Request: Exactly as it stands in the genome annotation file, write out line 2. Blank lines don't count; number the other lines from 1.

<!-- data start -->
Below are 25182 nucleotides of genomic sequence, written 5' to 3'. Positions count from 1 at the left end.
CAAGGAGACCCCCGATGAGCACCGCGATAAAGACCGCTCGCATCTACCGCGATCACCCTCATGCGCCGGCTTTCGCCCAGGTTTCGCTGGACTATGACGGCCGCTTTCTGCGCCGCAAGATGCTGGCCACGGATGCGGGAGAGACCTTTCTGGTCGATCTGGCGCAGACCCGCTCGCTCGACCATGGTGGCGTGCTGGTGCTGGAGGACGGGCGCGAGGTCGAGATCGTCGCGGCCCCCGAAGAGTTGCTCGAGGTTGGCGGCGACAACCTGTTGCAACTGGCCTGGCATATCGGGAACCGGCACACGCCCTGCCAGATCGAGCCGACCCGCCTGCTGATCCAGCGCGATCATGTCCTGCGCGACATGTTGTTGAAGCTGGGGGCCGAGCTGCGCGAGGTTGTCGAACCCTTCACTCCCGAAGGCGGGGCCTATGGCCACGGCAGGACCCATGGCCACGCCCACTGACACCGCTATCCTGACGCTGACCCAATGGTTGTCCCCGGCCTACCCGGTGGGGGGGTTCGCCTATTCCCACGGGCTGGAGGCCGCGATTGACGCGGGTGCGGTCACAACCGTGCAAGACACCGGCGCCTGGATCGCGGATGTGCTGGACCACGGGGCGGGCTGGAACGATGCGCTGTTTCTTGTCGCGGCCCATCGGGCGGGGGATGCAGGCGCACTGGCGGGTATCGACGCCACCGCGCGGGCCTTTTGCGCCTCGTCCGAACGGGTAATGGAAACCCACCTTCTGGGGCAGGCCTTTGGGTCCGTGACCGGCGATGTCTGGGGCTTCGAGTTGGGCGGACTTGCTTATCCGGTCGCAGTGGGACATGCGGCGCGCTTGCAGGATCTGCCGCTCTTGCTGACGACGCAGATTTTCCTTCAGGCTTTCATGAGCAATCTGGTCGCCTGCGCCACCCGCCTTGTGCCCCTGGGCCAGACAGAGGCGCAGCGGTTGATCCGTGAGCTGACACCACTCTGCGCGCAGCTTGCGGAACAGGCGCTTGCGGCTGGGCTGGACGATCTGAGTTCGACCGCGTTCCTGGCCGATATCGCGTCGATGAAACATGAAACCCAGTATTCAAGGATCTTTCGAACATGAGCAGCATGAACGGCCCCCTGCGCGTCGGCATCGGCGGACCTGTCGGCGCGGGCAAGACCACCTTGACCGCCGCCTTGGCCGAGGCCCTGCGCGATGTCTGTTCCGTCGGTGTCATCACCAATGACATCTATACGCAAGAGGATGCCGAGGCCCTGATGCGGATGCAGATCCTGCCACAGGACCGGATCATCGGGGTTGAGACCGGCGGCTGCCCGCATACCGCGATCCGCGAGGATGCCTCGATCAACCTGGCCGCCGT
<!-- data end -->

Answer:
CAAGGAGACCCCCGATGAGCACCGCGATAAAGACCGCTCGCATCTACCGCGATCACCCTCATGCGCCGGCTTTCGCCCAGGTTTCGCTGGACTATGACGGCCGCTTTCTGCGCCGCAAGATGCTGGCCACGGATGCGGGAGAGACCTTTCTGGTCGATCTGGCGCAGACCCGCTCGCTCGACCATGGTGGCGTGCTGGTGCTGGAGGACGGGCGCGAGGTCGAGATCGTCGCGGCCCCCGAAGAGTTGCTCGAGGTTGGCGGCGACAACCTGTTGCAACTGGCCTGGCATATCGGGAACCGGCACACGCCCTGCCAGATCGAGCCGACCCGCCTGCTGATCCAGCGCGATCATGTCCTGCGCGACATGTTGTTGAAGCTGGGGGCCGAGCTGCGCGAGGTTGTCGAACCCTTCACTCCCGAAGGCGGGGCCTATGGCCACGGCAGGACCCATGGCCACGCCCACTGACACCGCTATCCTGACGCTGACCCAATGGTTGTCCCCGGCCTACCCGGTGGGGGGGTTCGCCTATTCCCACGGGCTGGAGGCCGCGATTGACGCGGGTGCGGTCACAACCGTGCAAGACACCGGCGCCTGGATCGCGGATGTGCTGGACCACGGGGCGGGCTGGAACGATGCGCTGTTTCTTGTCGCGGCCCATCGGGCGGGGGATGCAGGCGCACTGGCGGGTATCGACGCCACCGCGCGGGCCTTTTGCGCCTCGTCCGAACGGGTAATGGAAACCCACCTTCTGGGGCAGGCCTTTGGGTCCGTGACCGGCGATGTCTGGGGCTTCGAGTTGGGCGGACTTGCTTATCCGGTCGCAGTGGGACATGCGGCGCGCTTGCAGGATCTGCCGCTCTTGCTGACGACGCAGATTTTCCTTCAGGCTTTCATGAGCAATCTGGTCGCCTGCGCCACCCGCCTTGTGCCCCTGGGCCAGACAGAGGCGCAGCGGTTGATCCGTGAGCTGACACCACTCTGCGCGCAGCTTGCGGAACAGGCGCTTGCGGCTGGGCTGGACGATCTGAGTTCGACCGCGTTCCTGGCCGATATCGCGTCGATGAAACATGAAACCCAGTATTCAAGGATCTTTCGAACATGAGCAGCATGAACGGCCCCCTGCGCGTCGGCATCGGCGGACCTGTCGGCGCGGGCAAGACCACCTTGACCGCCGCCTTGGCCGAGGCCCTGCGCGATGTCTGTTCCGTCGGTGTCATCACCAATGACATCTATACGCAAGAGGATGCCGAGGCCCTGATGCGGATGCAGATCCTGCCACAGGACCGGATCATCGGGGTTGAGACCGGCGGCTGCCCGCATACCGCGATCCGCGAGGATGCCTCGATCAACCTGGCCGCCGT